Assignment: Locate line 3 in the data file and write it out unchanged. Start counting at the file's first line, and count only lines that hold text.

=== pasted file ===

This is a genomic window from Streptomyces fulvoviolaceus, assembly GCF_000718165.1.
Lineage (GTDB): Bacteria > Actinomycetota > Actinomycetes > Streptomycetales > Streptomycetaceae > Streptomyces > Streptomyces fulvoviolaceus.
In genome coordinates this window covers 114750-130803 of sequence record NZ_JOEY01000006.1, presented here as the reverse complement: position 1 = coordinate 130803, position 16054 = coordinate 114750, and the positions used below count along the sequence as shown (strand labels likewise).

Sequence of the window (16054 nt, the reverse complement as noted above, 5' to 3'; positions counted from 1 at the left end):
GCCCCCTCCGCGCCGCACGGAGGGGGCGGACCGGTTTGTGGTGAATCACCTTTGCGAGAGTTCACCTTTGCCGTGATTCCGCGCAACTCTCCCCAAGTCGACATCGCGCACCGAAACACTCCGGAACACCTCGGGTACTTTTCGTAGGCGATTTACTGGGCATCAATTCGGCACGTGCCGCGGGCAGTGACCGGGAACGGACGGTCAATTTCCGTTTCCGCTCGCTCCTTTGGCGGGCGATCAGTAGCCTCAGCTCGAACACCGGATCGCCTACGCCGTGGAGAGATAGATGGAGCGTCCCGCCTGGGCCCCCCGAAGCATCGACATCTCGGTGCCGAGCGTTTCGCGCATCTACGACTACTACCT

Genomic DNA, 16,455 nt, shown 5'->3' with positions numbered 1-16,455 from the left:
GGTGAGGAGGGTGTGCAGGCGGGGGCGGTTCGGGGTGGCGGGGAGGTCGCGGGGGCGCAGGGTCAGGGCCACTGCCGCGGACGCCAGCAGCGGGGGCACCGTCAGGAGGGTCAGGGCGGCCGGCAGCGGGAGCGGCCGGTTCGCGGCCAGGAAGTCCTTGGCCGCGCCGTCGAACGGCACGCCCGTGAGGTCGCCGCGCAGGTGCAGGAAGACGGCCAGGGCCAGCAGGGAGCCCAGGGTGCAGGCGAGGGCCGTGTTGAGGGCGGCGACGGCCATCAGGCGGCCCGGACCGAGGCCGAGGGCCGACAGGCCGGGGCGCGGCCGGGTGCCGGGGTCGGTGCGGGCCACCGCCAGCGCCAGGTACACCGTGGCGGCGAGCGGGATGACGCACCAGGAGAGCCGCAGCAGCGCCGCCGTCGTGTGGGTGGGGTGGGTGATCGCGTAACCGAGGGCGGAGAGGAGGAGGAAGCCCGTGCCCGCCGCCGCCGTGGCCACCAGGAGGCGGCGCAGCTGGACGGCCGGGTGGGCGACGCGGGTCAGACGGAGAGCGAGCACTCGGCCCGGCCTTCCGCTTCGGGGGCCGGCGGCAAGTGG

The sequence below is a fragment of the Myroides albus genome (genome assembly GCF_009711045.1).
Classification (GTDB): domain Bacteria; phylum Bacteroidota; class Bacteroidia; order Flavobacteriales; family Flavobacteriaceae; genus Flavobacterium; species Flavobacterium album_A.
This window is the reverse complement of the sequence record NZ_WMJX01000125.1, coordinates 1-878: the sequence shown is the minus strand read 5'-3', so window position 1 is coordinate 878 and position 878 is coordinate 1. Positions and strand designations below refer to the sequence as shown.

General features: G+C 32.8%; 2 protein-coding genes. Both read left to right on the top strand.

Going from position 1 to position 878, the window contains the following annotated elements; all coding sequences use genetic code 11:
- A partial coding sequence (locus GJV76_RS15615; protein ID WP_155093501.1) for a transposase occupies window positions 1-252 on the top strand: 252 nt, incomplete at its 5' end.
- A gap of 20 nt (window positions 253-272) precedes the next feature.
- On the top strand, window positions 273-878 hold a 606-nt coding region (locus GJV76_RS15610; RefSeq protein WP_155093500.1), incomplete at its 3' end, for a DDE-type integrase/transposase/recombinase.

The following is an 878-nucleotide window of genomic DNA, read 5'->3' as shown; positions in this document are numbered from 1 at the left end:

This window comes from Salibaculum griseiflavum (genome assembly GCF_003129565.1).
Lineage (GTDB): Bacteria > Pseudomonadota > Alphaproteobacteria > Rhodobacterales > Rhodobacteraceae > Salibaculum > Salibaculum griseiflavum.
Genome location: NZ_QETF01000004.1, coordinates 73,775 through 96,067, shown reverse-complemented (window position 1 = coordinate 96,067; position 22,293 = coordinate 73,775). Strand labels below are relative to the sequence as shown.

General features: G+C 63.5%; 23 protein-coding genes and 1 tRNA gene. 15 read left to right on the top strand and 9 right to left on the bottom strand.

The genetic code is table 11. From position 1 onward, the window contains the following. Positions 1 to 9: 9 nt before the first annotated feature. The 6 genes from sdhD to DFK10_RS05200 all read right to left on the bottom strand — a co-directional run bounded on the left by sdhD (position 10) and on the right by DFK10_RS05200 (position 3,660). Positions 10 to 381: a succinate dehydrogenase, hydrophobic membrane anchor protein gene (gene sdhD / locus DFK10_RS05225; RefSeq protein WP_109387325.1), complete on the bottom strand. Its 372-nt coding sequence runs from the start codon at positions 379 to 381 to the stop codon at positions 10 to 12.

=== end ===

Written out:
In genome coordinates this window covers 114750-130803 of sequence record NZ_JOEY01000006.1, presented here as the reverse complement: position 1 = coordinate 130803, position 16054 = coordinate 114750, and the positions used below count along the sequence as shown (strand labels likewise).